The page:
Acorns and Asbestos and Chestnuts, Oh My!

Our very own Scott Jansen was recently featured as an “Insulation Expert” in the Lowe’s Home Improvement video, “Why we don’t insulate with acorns (or asbestos) anymore.” Scott informed viewers why spray foam insulation is a better choice than traditional fiberglass insulation. Why is spray foam better than fiberglass you ask? Watch the video and be persuaded by Scott himself!

We know our readers understand the importance of a properly insulated home, so let’s dive deeper into some unknown facts and a brief history of insulation.

Did you know, 70-80% of a home’s energy consumption is due to heating and cooling? This doesn’t come as much of a surprise, especially for those living in areas with extreme temperatures. It is important, for both our comfort and wallets, to ensure our homes are properly insulated against extreme temperatures.

The ways homes are insulated today are very different than the way they used to be. In very cold climates people used the Earth itself as an insulator by building Earth-sheltered homes. Crazy, right? Cork was also another popular form of insulation in the early Roman days, along with using the same materials used on the bottom of Roman sandals. Shockingly, asbestos was used as a form of insulation in areas exposed to extreme heat, knowing the health risks, because it was so fire resistant. More natural forms of insulation were used as well, such as straw and clay roofs and walls.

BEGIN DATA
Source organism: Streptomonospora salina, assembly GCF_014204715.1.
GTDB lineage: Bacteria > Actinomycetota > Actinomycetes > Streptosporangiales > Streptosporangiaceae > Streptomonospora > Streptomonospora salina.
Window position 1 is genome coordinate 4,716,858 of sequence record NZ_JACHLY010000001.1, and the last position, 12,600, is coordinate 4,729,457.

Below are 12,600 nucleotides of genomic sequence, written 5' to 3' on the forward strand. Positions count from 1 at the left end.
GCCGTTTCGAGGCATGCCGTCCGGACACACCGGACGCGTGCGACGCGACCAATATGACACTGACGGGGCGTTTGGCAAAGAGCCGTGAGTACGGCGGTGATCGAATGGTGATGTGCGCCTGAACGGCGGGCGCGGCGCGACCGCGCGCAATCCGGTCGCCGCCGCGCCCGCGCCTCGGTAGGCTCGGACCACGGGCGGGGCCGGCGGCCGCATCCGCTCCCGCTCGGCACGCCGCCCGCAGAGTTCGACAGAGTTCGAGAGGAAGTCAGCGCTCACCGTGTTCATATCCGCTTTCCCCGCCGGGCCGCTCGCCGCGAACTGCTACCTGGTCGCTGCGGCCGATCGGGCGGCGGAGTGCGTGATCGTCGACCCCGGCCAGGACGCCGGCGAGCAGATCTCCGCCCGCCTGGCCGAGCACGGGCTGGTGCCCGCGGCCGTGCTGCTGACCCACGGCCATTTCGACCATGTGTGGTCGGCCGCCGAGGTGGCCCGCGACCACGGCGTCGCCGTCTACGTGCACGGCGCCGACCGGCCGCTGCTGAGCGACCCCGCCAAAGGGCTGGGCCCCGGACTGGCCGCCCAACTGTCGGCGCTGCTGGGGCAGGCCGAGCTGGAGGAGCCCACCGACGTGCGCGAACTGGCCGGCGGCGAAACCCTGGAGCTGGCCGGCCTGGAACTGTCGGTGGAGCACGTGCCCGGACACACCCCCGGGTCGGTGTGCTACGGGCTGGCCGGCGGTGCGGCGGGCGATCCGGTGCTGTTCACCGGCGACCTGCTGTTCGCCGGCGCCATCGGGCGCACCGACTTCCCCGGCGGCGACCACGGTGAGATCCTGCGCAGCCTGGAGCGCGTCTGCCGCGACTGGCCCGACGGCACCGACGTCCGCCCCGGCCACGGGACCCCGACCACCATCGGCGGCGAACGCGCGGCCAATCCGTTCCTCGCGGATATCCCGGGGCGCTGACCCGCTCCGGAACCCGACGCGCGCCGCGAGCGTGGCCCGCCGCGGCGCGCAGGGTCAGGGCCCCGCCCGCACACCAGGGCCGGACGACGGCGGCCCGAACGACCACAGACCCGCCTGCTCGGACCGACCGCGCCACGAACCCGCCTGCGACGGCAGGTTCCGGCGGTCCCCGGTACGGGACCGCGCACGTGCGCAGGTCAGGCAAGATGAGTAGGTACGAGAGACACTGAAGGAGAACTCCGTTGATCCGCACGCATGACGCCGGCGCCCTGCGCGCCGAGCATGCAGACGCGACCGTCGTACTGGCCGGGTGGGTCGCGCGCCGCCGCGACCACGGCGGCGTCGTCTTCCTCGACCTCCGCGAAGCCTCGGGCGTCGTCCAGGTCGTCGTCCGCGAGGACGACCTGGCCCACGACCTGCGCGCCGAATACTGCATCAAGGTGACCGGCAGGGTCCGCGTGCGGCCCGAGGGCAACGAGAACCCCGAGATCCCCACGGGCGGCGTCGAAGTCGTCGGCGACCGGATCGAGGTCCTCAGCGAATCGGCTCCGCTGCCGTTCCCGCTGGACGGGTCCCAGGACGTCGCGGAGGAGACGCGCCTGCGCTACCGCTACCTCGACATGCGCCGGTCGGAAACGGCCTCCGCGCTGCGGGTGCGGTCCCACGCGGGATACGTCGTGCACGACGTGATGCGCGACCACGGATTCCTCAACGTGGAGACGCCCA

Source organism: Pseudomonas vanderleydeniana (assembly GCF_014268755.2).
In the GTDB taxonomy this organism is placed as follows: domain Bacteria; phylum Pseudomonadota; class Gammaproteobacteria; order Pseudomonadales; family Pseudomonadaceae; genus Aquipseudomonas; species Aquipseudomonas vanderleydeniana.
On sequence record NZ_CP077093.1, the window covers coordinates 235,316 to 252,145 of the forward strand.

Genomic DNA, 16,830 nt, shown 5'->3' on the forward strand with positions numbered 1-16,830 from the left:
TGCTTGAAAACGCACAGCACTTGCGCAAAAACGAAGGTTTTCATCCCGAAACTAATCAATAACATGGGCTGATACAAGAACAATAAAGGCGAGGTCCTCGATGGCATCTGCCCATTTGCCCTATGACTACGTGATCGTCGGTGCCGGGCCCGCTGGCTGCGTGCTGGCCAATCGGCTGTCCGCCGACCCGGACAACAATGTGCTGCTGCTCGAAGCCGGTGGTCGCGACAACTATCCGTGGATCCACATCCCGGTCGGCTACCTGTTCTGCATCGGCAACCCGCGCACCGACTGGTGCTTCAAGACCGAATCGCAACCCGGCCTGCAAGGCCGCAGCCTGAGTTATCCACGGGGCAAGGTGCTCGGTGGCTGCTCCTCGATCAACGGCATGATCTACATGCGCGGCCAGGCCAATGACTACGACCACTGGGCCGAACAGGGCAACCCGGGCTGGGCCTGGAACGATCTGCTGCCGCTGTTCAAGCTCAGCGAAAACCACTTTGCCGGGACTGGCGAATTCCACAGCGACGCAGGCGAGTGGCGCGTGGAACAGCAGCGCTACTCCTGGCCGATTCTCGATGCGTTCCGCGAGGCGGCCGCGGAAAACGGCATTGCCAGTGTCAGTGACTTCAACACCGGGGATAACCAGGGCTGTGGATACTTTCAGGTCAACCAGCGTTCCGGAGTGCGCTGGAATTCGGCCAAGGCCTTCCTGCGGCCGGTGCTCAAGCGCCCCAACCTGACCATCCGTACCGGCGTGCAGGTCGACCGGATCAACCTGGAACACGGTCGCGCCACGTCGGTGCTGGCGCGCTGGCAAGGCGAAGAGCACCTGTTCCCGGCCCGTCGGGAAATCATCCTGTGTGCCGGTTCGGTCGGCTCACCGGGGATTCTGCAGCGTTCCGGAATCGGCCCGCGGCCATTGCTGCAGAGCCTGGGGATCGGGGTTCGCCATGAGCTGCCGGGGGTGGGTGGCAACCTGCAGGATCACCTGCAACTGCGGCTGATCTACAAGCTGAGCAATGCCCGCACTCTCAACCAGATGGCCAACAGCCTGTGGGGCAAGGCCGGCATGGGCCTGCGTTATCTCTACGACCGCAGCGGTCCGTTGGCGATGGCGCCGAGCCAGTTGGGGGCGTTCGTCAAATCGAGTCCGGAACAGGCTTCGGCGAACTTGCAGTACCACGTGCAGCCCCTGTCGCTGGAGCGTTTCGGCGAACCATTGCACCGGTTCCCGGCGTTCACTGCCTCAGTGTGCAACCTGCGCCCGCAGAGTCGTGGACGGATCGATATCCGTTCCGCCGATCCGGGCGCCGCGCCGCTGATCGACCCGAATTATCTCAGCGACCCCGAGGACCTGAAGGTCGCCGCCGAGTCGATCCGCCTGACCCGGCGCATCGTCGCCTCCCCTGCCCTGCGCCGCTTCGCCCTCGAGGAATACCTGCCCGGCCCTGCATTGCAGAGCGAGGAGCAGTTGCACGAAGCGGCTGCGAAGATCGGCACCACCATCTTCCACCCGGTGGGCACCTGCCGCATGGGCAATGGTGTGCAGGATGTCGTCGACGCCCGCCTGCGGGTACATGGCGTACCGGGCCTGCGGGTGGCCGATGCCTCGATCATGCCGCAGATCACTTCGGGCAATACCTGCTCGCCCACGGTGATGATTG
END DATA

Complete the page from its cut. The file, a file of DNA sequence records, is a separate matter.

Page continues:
The Industrial Revolution drastically changed the way people were insulating their homes when materials such as wood, glass, and metal became readily available. Wood shavings and sawdust were used as insulators in the 20th century because they were so cheap. Newspaper, acorns, and chestnuts were also used as insulators. Today, natural insulation makes up only 5% of insulation materials produced in the world. Artificial insulation is now the common standard.

This video educates viewers on the importance of properly insulating one’s home and the steps to take to do so.

      1. Add weather stripping to windows and doors and fill all air leaks before installing professional insulation.

      2. Determine how much insulation you need. This will depend on where you live. The Department of Energy has divided the country into climate zones. Check out which zone you’re in and how much insulation you need here.

      3. Decide which form of insulation you’re going to use. See our previous blog to learn why you should choose spray foam insulation over traditional forms.

No matter which form of insulation you choose (although we hope your choice is spray foam), we all have the same goal in mind: to prevent the transfer of heat to make our homes more comfortable and save money!


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